Installing MacPorts on MacOS “High Sierra”

Update: The official MacPorts installer is out. Go get it! https://www.macports.org/install.php

Another year, another OS X update. I assume you are here because you downloaded the High Sierra GM from Apple, and were disappointed that there isn’t a MacPorts installer yet.  While I am sure they will release it soon, perhaps we can get you over the hump so you can beat up High Sierra before the official drop date.  If you are comfortable compiling software by hand, we should be able to get thru this easy-peasy.

I am doing this on a clean install of High Sierra. If you are attempting an upgrade from any previous version, your process may vary in unexpected ways.  You will want to make sure you’ve downloaded the latest version of Xcode, and you should probably follow the MacPorts uninstall instructions so you have less cruft around that could interfere with the process.  If you have an upgrade issue, please comment here and I’ll do my best to help you out and improve the instructions.

This is my first pass at getting it running.  I’m going to share all my steps.  One or two things I do might be unnecessary, and could be removed later if I refine the process; but I promise I wouldn’t have hit the Publish button if the overall process didn’t work.

 

  1. Install MacOS “High Sierra”
  2. Connect to the internet
  3. Install Xcode 9 from the App Store.
  4. Launch Xcode:
    1. Agree to the license.
    2. Let it install the extra components it says it needs.
    3. Quit xcode.
  5. Open a terminal window:
  6. sudo bash
  7. xcode-select --install
  8. When the pop-up launches, install the command line tools.
  9. cd ~/Desktop
  10. mkdir macports
  11. cd macports
  12. curl -O https://distfiles.macports.org/MacPorts/MacPorts-2.4.1.tar.gz
  13. tar -xzvf MacPorts-2.4.1.tar.gz
  14. cd MacPorts-2.4.1
  15. ./configure --enable-readline
  16. make
  17. make install
  18. echo 'export PATH=/opt/local/bin:/opt/local/sbin:$PATH' >> ~/.profile
  19. source ~/.profile
  20. port -v selfupdate

At this point, you should be ready to start reinstalling your ports! Wee!

After manually installing MacPorts with the above instructions I was able to install subversion and wget, which are my usual two first validation tests.  Subversion alone has a total of 33 dependencies alone, and combined they have 135 dependent packages; which does a pretty good job of verifying MacPorts is working.

The Hanged Man

A lifetime ago, someone offered to draw me as a Tarot Card. I randomly picked The Hanged Man, and I kept it even though the artist tried to get me to re-draw. The design came out well, and it captured a lot of aspects of my life from that time period; but I never displayed the picture anywhere due to factors of drama. I’d largely forgotten about it, though it was squirreled away in my picture archive.
 
Today my order of hobo coins came in. And tucked in the package was a bonus item from one of this artist’s previous kickstarters. A tarot card. The Hanged Man.

Memory. It’s a funny thing.

Memory is such a funny thing.  Scrambled and chaotic, it doesn’t have a user accessible file structure or an index, and the search engine is for crap.  Sherlock referred to it as his Mind Palace.  I find that term particularly apt, because in reality you are not standing in the middle of a field with your memories stretching out in all directions and plainly visible if you just look in the right direction.  Rather, it seems like my memories are piled up in corners, stacked on flat surfaces, and wedged between unrelated volumes.  My point of reference seems to dictate what I can perceive, and due to the chaos I might be standing in the middle of a room of related memories, but I can’t see the one I left in the hallway.  This framework was painfully reinforced today.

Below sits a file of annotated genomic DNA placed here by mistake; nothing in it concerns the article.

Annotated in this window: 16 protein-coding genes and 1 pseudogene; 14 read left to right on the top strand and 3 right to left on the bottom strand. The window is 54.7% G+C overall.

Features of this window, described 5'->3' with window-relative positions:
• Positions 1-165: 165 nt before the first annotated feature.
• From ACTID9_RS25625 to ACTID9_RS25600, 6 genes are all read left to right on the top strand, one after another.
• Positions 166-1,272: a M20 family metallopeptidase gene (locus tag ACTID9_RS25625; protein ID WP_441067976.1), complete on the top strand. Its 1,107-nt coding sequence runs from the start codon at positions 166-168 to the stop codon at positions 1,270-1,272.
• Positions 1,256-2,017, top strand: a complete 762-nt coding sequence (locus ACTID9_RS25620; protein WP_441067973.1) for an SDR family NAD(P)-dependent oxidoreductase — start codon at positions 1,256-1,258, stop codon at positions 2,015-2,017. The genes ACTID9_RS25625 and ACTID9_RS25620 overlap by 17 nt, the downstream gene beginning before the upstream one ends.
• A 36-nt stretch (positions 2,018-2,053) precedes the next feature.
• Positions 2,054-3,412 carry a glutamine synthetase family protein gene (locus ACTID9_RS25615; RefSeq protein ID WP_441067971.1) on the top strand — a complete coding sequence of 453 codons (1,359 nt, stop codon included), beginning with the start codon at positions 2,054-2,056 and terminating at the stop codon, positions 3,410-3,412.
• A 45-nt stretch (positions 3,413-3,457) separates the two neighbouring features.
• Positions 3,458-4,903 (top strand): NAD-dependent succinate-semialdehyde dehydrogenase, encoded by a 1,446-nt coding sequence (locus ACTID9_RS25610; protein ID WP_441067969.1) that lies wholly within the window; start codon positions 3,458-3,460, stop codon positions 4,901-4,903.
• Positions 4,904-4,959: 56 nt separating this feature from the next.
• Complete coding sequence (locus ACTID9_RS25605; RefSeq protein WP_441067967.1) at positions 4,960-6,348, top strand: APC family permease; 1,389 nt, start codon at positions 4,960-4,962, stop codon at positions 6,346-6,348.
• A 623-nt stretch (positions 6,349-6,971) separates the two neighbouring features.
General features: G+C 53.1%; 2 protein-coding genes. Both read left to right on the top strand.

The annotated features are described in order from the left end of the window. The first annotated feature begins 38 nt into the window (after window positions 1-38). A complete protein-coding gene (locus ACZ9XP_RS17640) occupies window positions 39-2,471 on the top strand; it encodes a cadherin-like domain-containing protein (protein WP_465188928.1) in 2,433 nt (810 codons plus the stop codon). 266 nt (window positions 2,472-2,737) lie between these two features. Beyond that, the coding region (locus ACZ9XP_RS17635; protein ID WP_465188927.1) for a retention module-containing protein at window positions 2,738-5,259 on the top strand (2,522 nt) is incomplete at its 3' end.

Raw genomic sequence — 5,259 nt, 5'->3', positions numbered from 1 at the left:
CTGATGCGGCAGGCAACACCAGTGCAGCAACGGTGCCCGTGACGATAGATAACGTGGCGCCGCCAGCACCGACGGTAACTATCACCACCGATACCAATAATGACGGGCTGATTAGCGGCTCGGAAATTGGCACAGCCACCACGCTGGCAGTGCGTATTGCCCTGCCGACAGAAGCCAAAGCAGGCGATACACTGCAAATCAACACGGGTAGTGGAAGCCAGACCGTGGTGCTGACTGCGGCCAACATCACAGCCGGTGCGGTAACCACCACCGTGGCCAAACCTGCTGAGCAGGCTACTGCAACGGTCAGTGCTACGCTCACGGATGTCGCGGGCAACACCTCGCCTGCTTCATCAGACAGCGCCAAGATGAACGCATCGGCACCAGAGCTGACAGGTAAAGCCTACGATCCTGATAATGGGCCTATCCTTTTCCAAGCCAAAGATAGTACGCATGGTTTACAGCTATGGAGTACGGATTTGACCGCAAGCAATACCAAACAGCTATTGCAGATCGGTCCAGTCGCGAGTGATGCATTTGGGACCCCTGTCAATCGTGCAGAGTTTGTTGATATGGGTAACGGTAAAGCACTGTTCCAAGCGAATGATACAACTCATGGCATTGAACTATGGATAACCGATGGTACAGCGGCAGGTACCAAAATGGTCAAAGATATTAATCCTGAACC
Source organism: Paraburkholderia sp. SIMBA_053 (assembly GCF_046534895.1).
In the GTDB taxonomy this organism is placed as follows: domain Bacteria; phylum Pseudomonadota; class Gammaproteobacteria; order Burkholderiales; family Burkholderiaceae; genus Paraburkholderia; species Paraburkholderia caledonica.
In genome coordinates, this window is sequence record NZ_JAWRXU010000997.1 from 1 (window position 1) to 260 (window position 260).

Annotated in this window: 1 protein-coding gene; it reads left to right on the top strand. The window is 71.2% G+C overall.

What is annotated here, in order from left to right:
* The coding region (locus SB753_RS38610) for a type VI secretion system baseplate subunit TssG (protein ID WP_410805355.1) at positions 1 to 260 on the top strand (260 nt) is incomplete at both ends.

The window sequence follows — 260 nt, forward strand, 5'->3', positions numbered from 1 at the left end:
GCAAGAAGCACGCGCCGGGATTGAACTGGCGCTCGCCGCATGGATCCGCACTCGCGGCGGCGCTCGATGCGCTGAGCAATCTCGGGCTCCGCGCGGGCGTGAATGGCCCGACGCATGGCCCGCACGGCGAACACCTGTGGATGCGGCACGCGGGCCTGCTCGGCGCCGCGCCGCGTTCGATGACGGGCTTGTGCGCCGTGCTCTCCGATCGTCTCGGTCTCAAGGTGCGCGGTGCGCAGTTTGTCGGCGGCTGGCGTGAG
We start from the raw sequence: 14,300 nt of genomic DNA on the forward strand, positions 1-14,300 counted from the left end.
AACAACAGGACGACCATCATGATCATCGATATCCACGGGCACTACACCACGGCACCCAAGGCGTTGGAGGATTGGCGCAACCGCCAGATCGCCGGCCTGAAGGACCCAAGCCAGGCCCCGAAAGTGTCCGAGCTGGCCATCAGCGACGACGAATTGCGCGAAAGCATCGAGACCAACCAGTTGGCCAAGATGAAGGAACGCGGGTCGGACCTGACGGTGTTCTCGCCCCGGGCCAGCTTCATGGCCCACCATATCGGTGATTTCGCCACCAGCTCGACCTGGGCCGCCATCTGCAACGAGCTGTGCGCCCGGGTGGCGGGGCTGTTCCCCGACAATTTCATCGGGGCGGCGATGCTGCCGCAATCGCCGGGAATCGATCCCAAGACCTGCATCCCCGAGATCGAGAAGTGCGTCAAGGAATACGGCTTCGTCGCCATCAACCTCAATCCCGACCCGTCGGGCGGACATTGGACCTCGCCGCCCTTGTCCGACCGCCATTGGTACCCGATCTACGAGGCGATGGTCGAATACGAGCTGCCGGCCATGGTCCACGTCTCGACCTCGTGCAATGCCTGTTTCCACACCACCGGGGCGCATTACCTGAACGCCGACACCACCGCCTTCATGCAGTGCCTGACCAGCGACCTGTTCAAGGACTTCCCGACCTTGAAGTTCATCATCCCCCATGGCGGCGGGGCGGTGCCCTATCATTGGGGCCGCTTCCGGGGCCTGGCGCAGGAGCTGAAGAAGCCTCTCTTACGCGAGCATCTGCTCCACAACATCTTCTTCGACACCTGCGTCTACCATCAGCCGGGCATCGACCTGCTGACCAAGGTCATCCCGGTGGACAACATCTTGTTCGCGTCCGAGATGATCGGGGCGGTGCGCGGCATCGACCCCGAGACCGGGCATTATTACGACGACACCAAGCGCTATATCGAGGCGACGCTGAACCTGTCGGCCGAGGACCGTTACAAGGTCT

It’s been a rough week.  I’ve spent a lot of it wracked with grief.  This morning was different, though.  Instead of grief I have been high strung with anxiety.  I couldn’t figure out the source.  I vacillated between wanting to go to work to be around people, and wanting to stay home and hide.  At the top of my thoughts was that I had a package arriving today, and did I want to be home for it or did I just want to get it later.  Over and over, round and round, it was diving me crazy.  In the end, I went to work because it was the least financially impacting decision when all the other factors kept cancelling each other out over and over.

What was the package?  Does it matter?  It was a cute kickstarter I bought into a few months ago.  Custom designed coins done in the style of depression era hobo coins.  Hobo coins were crafted works of art that used coins as the base, but with intricate designs inlaid over the original design of the coin.  I saw the kickstarter on BoingBoing, and thought they would make really cool trinkets to give to friends and strangers.

So, having decided to do something, rather than get stuck in an indecision loop, I headed to work.  I’m walking own Market Street, on my way to my office, and my phone chimes with a delivery notice.  My hobo coins have arrived.  Cool, right?

My next thought was “Now I can give Sam and Elliot… the… coins… I… got… them…” and Boom!  I’m leaning against a lamp post on Market Street bawling my eyes out.  Sure, I’ve been thinking about Elliot, and thinking about the coins arriving, but as my conscious mind moved around my Mind Palace, it was never at the right spot to see the various memories in the same frame.  My subconscious mind, on the other hand, really wanted me to just go back to bed and avoid this day all together.

Memory.  It’s a funny thing.